Beginning now, GE will jettison remaining businesses it deems unrelated to its desired industrial and healthcare core and will begin to rebuild its balance sheet with an eye toward productivity.
As GE slashed costs last autumn, it also made a bold move by slashing its generous dividend in half. This likely necessary action, of course, immediately eviscerated the stock as dividend-loving investors who owned GE shares headed for the hills as they dumped shares indiscriminately.
Those shares may have bottomed in the waning days of December when they hit their low for 2017: $17.25 per share. That was a pretty big comedown from their 2017 high of $31.845: a crushing 43.78 percent loss for the calendar year.
With GE shares having fallen so low, even the company’s big dividend haircut – from a quarterly dividend of $0.24 per share down to $0.12 per share – still gives you a current payout of 2.75 percent on an annual basis. In terms of the Dow Dogs theory, that’s good enough to give this battered giant the final place – 10th – in the 2018 Dow Dog Howl-athon.
So what’s a potential 2018 Dow Dog investor waiting for?
Given that many Dow Dog stocks have achieved their status by being indiscriminately dumped by investors late in the previous year, that’s evidence that they may have been oversold. Ultimately (theoretically), that indiscriminate dumping in the previous year can lead to a nifty bounce and perhaps higher gains in the current New Year.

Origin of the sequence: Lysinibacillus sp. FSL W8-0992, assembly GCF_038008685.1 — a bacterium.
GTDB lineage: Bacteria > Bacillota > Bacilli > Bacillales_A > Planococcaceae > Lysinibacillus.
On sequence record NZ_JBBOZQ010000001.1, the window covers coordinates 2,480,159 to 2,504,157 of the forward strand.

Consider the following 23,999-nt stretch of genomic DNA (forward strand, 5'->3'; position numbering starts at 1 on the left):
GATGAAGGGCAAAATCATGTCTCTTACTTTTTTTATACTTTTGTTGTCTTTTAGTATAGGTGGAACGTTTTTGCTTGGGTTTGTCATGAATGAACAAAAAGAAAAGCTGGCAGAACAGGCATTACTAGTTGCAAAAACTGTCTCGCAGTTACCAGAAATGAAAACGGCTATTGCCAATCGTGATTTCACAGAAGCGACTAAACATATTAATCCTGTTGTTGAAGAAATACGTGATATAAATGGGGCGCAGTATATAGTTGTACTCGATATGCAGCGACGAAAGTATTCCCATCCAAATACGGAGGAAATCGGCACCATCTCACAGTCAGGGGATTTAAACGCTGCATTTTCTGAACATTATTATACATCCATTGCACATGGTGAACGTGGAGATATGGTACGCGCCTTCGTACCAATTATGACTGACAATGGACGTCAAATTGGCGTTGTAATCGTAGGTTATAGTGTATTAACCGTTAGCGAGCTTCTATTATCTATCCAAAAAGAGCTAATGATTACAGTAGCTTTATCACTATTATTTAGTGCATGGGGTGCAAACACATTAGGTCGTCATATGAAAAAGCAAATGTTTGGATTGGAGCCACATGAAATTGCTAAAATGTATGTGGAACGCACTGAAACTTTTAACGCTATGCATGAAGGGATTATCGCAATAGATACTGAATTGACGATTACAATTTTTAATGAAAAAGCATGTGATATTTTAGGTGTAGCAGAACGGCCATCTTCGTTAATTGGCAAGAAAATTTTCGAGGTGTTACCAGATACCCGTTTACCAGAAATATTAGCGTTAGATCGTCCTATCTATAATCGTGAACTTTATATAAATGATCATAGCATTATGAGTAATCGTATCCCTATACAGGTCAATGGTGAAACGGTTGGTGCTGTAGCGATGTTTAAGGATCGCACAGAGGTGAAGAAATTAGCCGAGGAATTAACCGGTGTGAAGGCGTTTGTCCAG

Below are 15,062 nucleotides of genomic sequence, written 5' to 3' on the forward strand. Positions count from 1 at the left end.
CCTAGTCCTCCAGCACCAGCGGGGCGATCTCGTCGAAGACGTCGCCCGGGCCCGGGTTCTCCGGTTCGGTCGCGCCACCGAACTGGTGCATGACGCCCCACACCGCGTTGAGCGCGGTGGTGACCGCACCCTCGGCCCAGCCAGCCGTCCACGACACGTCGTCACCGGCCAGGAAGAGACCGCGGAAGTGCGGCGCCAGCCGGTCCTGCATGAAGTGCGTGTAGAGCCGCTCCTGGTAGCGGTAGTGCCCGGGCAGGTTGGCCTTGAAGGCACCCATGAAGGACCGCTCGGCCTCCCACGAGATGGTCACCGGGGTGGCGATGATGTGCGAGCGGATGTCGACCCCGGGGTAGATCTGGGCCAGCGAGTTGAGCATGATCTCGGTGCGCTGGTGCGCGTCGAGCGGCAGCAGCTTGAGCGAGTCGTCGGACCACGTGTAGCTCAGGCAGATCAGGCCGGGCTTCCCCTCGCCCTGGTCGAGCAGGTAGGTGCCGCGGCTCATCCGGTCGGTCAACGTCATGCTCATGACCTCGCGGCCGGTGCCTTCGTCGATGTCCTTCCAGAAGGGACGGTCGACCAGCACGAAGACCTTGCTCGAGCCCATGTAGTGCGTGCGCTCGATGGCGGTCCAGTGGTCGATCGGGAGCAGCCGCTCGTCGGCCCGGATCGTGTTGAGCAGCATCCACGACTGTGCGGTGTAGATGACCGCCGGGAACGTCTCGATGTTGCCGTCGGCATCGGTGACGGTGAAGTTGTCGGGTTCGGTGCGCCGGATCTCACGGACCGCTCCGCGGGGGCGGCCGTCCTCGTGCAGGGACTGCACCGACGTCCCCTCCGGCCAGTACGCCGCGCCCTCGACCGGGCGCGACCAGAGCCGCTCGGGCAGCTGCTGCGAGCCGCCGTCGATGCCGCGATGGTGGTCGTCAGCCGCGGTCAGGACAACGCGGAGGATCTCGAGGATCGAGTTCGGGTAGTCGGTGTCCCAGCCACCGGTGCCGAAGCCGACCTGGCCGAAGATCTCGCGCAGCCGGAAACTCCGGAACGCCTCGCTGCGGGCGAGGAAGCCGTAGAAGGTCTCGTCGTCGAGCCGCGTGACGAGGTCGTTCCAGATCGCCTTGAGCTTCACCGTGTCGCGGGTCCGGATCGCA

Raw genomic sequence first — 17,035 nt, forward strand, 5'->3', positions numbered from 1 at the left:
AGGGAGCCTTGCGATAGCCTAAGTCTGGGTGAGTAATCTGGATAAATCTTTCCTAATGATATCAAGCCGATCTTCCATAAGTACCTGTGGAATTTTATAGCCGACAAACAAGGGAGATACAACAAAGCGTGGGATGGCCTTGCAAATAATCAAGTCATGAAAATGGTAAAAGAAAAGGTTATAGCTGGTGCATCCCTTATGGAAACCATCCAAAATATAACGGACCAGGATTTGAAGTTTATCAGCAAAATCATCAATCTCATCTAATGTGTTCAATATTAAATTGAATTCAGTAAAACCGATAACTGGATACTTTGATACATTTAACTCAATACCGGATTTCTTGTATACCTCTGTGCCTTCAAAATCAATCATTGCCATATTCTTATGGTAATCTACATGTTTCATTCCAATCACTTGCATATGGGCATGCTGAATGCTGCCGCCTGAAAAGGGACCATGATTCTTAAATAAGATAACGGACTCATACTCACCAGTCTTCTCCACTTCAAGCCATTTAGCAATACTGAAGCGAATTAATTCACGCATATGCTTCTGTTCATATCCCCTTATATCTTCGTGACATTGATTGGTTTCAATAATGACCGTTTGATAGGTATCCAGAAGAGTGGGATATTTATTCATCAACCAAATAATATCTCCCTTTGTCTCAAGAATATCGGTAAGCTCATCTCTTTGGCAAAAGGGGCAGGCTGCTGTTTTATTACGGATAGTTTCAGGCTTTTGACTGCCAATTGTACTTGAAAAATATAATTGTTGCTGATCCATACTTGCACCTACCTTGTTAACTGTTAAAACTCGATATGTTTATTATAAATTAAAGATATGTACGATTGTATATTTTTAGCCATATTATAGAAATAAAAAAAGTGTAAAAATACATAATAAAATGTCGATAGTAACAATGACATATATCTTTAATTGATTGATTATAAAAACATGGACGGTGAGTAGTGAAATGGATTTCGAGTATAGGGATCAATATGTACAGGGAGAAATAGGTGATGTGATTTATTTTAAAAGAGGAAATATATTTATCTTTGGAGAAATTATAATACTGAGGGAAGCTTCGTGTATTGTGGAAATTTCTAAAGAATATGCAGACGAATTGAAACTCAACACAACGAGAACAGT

Meanwhile, you get a pretty decent dividend “Wile-U-Wait,” as those old magazine ads from early in the previous century used to say.
There are, of course, no guarantees that this theory will work flawlessly. But it does tend to supply at least a few relatively predictable winners, all things considered.
If you don’t have the time and patience for this, there is a decent ETF – symbol SDOG – that picks a wider range of stocks for its portfolio that still essentially follow the precepts of the Dow Dogs theory.
Whatever you decide, if indeed you decide anything at all, whatever Dogs you may acquire are supposed to be held for exactly a year. But that’s up to you.
Full disclosure: I currently hold shares of Procter & Gamble (PG), having picked them up prior to learning the company was a likely Dow Dogs candidate. I continue to hold them. I’ve been in and out of Exxon-Mobil (XOM) and Chevron (CVX) and am likely to climb into them again very soon if I can get a decent price break. I may add Verizon (VZ) and Pfizer (PFE) as well, although at this time, I consider myself overcommitted in pharmaceutical stocks, via my unfortunately too-large investment in Allergan’s Convertible Preferred “A” shares. I will also add shares of SDOG to the portfolio from time to time, given that my discount brokerage will trade any number of shares of this ETF without commission.
Finally, I intend to get into GE as well. I hated this company under Immelt, an Obama toady who, I think, wrecked his company to gain favor with that business-hating administration. It has been a rotten, bitterly disappointing investment for years.
With Immelt now tossed on the dustbin of history, however, it’s genuinely possible that GE can return once again to some semblance of its glory days.
But caution: That move may take at least two years, rather than one. This would make any purchase of GE shares an “extended play” 2018 Dow Dogs stock that could very well appear on the 2019 Dog list as well. GE has a long way to go before it gets back to its glory days.
In conclusion: Patience is the watchword for any GE investors, including me, who dare to take this badly beaten puppy on in 2018.